17 September, 2021
Using Positive Reinforcement to Boost Organizational Values
Positive reinforcement is a time-tested behavior modification technique that has been known to promote desirable behavior, especially among young adults and learners. It is based on the concept of operant conditioning in psychology- which dictates that behavior is influenced by the external consequences to one’s actions. In other words, rewards or punishments determine whether or not one is going to perform an action. This simple concept is the reason why children complete their homework, for example (to prevent a note from the teacher) or perform well in exams (to get a treat of their choice from parents). While the former is an example of negative reinforcement wherein an undesirable outcome was removed, the latter is that of positive reinforcement, wherein a desirable outcome followed an action.
Why Use Positive Reinforcement in the workplace?
As the name suggests, positive reinforcement is when an action is encouraged by means of a reward. It can be effectively used as a method of employee motivation and has proven to be effective in promoting inspiration, creativity as well as developing lasting change in people. It also helps in boosting an individual’s self-esteem, thereby not just encouraging repetition but improvement. Most importantly, positive reinforcement has better outcomes for interpersonal relationships in the workplace, resulting in higher employee engagement and overall well-being.
Positive Reinforcement in Action
While its benefits have been known for a long time, workplaces have yet to realize the full potential of positive reinforcement. Following are some of the ways companies can start implementing it in their total rewards offerings:
- Cultural Changes in Rewards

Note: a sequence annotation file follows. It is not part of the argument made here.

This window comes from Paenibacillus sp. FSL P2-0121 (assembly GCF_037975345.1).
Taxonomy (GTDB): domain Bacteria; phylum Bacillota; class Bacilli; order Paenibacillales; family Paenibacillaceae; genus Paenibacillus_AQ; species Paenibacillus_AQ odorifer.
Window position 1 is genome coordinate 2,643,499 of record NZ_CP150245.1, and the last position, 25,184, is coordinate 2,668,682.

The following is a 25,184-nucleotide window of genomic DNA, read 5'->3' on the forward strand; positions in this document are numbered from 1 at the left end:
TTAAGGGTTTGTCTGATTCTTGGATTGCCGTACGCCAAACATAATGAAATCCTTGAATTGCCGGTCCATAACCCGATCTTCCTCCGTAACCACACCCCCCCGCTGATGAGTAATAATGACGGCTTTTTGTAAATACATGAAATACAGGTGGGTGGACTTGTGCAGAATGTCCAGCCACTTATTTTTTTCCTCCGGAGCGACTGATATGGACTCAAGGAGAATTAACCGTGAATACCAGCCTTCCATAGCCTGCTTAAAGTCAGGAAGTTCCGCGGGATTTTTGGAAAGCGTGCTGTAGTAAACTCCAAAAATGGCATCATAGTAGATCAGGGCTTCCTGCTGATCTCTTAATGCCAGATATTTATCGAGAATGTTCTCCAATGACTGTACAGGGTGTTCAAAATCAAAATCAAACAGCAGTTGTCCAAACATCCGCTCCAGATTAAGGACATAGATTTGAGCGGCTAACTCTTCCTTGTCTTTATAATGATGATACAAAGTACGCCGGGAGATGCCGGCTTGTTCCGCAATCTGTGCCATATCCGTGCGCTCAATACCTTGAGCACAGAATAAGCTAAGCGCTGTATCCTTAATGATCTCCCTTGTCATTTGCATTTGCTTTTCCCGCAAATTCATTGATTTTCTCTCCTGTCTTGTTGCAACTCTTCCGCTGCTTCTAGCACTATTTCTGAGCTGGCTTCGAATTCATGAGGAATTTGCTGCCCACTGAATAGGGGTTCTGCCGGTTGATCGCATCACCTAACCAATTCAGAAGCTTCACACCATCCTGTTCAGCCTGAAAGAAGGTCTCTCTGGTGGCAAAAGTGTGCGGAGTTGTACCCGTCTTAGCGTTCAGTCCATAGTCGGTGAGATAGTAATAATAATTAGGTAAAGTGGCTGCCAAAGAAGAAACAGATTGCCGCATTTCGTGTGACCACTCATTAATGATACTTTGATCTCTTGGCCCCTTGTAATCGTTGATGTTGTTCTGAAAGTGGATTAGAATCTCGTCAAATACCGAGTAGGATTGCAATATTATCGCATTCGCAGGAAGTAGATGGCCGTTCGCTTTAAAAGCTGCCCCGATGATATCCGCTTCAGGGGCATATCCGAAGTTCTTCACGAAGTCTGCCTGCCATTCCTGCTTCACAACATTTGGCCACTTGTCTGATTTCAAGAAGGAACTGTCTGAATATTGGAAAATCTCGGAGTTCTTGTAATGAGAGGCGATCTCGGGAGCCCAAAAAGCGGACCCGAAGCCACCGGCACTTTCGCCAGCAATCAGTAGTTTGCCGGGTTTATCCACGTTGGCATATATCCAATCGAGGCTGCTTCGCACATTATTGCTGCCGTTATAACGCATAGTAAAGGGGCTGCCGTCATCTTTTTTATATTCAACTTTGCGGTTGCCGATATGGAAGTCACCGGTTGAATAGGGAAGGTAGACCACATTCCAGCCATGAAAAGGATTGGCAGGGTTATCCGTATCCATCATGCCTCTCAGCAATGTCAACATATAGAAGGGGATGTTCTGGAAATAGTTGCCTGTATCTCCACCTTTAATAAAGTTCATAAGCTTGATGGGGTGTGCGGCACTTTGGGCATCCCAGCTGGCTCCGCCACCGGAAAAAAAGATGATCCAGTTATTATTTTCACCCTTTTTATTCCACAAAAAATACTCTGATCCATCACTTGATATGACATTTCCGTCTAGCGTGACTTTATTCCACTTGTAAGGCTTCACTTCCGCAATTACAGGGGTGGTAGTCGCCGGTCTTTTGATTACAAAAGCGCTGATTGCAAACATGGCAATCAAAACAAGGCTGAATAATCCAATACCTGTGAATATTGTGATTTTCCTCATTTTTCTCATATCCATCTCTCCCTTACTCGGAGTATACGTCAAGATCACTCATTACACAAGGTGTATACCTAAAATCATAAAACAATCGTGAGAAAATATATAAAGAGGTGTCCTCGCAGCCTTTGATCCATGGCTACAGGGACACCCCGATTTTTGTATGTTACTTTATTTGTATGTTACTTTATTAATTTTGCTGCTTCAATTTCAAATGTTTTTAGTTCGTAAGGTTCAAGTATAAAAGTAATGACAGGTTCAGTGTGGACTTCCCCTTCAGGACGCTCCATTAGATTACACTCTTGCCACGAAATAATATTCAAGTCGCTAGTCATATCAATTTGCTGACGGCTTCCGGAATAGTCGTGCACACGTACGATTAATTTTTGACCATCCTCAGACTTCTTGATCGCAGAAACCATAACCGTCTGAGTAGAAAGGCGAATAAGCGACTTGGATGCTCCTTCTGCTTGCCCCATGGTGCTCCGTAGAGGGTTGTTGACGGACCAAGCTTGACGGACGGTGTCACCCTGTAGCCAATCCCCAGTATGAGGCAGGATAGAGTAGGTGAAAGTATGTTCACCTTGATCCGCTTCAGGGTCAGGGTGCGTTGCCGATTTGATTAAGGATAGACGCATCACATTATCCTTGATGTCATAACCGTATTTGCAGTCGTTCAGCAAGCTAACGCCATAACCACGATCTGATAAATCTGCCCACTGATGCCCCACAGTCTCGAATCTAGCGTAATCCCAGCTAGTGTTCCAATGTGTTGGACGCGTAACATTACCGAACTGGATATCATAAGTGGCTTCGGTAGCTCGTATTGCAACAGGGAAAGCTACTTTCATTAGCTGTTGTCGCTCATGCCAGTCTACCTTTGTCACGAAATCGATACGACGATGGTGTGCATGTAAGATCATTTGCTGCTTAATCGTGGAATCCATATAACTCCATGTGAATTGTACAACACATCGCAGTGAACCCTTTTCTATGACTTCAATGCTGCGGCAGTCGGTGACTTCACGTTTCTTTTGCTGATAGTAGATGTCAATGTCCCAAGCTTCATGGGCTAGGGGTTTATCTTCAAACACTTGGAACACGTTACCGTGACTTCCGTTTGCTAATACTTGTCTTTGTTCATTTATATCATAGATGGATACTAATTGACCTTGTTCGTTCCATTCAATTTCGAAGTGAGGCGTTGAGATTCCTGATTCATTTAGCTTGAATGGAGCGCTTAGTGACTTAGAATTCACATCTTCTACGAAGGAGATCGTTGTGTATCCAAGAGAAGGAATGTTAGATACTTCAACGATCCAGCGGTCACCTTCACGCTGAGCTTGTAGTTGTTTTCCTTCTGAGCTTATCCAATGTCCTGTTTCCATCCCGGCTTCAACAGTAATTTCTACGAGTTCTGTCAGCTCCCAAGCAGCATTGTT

Managers have traditionally followed a conservative approach to employee appreciation, relying on cash compensation to keep employees motivated. However, the theory of operant conditioning states that instead of having a fixed schedule for reinforcement (eg-annual appraisal), it might be better to have a more spontaneous, random schedule for reinforcement or rewards. This will result in a faster response rate and form lasting habits among employees. Unlike fixed schedules, when responses slump after receiving a reward, in variable schedules, the energy remains at a high level throughout. Another factor improving response rate is reinforcement for a variety of positive actions, including adhering to the company’s value system. Thus, reward categories must be as comprehensive as possible to increase motivation levels among employees.
Each employee has a unique take on what constitutes positive reinforcement. For example-, a cash commission would hold less value for a well-heeled senior executive than it would for a blue-collar employee. The degree of need determines the impact of the reward. This makes it necessary to customize employee rewards programs and offer freedom of choice when it comes to selecting one’s own reward. Besides, operant conditioning relies on creating a link between a positive action and reward. Therefore, the reward must be given immediately after a desirable action has been taken and should be commensurate to the employee’s efforts. This will help create a logical link between effort and result.
Let’s go back to the example of children- if as a child, you received an ice-cream cone every time you did something good, an ice-cream would stop holding any value after the first few wins. Not to mention the money spent (and possible dental caries). Therefore, it would be better to plan a rewards structure that would ensure the reward retains its novelty and continues to motivate. An example would be to reserve various treats for certain milestones and using a pat on the back or a ‘Well Done’ for effort. In a similar way, it’s important to keep rewards relevant and interesting for your workforce. This can be done by mapping them to a points-based reward system that takes into account day-to-day behavior encouraging employees to work towards a certain number of points for reward redemption. Another way is to keep updating the reward catalog as per the changing demographics of the company, as is explained in another blog.
While behavioral psychology has advanced since the 20th century and it takes into account the role of intrinsic motivational factors, extrinsic motivation continues to hold a strong appeal on human psyche, motivating them to perform most actions. Moreover, external reinforcement that is positive and uplifting in nature helps bring out the best in your workforce and results in increased commitment and adherence to organizational values in the long term. Such reinforcement is best administered through a rewards and recognition platform that can help define, track and reward positive behavior.